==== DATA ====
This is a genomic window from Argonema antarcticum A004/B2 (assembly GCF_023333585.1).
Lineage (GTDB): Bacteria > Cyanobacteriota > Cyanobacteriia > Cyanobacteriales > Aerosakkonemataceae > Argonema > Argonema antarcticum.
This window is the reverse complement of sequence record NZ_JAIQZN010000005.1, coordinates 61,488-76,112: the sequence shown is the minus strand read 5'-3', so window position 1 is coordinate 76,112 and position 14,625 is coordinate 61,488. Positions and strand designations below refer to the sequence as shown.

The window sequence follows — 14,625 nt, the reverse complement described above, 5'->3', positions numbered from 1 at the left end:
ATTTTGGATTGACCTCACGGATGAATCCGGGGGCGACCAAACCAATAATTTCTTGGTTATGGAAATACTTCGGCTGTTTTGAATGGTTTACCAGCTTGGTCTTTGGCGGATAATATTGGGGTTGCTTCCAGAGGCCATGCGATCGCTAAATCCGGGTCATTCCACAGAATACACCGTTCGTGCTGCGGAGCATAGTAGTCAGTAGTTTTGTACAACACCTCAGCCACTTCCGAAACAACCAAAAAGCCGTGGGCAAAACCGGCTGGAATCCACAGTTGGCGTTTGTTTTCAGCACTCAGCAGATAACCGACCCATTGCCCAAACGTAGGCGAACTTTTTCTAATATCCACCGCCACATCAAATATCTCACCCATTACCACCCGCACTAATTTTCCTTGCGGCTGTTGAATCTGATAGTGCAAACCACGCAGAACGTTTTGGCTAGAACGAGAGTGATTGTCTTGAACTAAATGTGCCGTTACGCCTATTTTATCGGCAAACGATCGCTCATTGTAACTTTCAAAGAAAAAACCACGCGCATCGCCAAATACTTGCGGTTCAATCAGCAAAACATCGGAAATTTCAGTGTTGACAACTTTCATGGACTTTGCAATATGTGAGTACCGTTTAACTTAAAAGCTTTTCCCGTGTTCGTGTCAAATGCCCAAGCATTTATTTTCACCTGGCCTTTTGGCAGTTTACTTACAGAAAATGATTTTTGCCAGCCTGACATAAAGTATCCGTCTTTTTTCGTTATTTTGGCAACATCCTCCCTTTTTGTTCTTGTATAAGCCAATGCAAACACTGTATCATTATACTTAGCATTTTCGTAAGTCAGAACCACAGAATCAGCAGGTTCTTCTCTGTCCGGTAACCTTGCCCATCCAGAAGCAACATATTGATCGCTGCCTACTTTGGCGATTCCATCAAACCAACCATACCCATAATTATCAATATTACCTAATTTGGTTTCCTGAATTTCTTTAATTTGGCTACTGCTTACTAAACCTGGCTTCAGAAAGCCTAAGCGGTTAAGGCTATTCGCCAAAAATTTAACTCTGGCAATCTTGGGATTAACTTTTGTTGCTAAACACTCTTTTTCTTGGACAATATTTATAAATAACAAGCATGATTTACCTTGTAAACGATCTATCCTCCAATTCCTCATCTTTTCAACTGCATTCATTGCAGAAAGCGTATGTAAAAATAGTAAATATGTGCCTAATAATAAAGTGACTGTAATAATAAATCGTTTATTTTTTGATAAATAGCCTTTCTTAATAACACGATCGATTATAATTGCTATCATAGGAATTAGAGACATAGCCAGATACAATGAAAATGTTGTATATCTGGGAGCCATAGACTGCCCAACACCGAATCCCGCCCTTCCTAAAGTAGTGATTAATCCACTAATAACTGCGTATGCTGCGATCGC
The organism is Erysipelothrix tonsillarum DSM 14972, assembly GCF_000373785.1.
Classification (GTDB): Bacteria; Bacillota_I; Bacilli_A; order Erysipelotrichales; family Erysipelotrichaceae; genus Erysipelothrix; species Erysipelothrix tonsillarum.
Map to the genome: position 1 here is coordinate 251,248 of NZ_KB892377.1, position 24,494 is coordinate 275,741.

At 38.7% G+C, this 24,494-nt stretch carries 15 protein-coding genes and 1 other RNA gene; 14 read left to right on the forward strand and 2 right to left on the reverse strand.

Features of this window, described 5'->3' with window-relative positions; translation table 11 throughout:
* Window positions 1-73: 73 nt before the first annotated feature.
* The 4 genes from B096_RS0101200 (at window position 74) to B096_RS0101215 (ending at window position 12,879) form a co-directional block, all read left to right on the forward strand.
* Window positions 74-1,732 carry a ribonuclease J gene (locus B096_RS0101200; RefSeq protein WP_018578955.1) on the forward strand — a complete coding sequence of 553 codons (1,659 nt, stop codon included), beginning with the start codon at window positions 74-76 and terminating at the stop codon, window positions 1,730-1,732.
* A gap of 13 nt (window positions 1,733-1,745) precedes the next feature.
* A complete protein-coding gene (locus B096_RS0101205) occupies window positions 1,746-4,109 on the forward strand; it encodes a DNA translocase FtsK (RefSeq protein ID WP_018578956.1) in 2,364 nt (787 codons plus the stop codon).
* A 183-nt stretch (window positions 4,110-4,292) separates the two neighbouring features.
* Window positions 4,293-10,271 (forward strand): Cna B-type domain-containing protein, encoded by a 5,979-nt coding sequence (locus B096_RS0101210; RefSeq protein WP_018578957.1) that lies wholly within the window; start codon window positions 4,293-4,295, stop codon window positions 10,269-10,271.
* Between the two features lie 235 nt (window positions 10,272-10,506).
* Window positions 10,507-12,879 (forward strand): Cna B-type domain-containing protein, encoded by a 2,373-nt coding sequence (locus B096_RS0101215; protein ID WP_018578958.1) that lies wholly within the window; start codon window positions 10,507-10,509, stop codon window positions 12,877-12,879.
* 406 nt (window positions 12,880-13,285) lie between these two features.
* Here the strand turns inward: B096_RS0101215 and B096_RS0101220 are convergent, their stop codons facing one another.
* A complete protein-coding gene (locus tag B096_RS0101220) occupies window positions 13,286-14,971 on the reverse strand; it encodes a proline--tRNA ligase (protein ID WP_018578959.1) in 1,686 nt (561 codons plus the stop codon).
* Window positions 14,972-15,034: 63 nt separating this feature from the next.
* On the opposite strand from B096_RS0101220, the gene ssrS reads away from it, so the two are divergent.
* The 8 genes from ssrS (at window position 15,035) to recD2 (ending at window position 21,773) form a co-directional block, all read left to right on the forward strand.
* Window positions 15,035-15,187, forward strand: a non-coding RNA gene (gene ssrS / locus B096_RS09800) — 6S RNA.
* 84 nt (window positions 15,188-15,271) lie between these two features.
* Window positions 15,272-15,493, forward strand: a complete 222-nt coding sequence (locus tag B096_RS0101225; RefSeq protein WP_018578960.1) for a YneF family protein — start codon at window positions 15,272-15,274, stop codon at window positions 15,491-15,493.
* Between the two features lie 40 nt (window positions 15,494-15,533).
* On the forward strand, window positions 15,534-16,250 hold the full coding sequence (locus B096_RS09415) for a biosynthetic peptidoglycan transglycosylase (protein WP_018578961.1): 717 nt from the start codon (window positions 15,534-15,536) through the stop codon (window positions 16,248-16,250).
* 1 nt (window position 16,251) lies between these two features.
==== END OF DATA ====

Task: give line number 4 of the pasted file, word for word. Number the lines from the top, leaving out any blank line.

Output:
The window sequence follows — 14,625 nt, the reverse complement described above, 5'->3', positions numbered from 1 at the left end: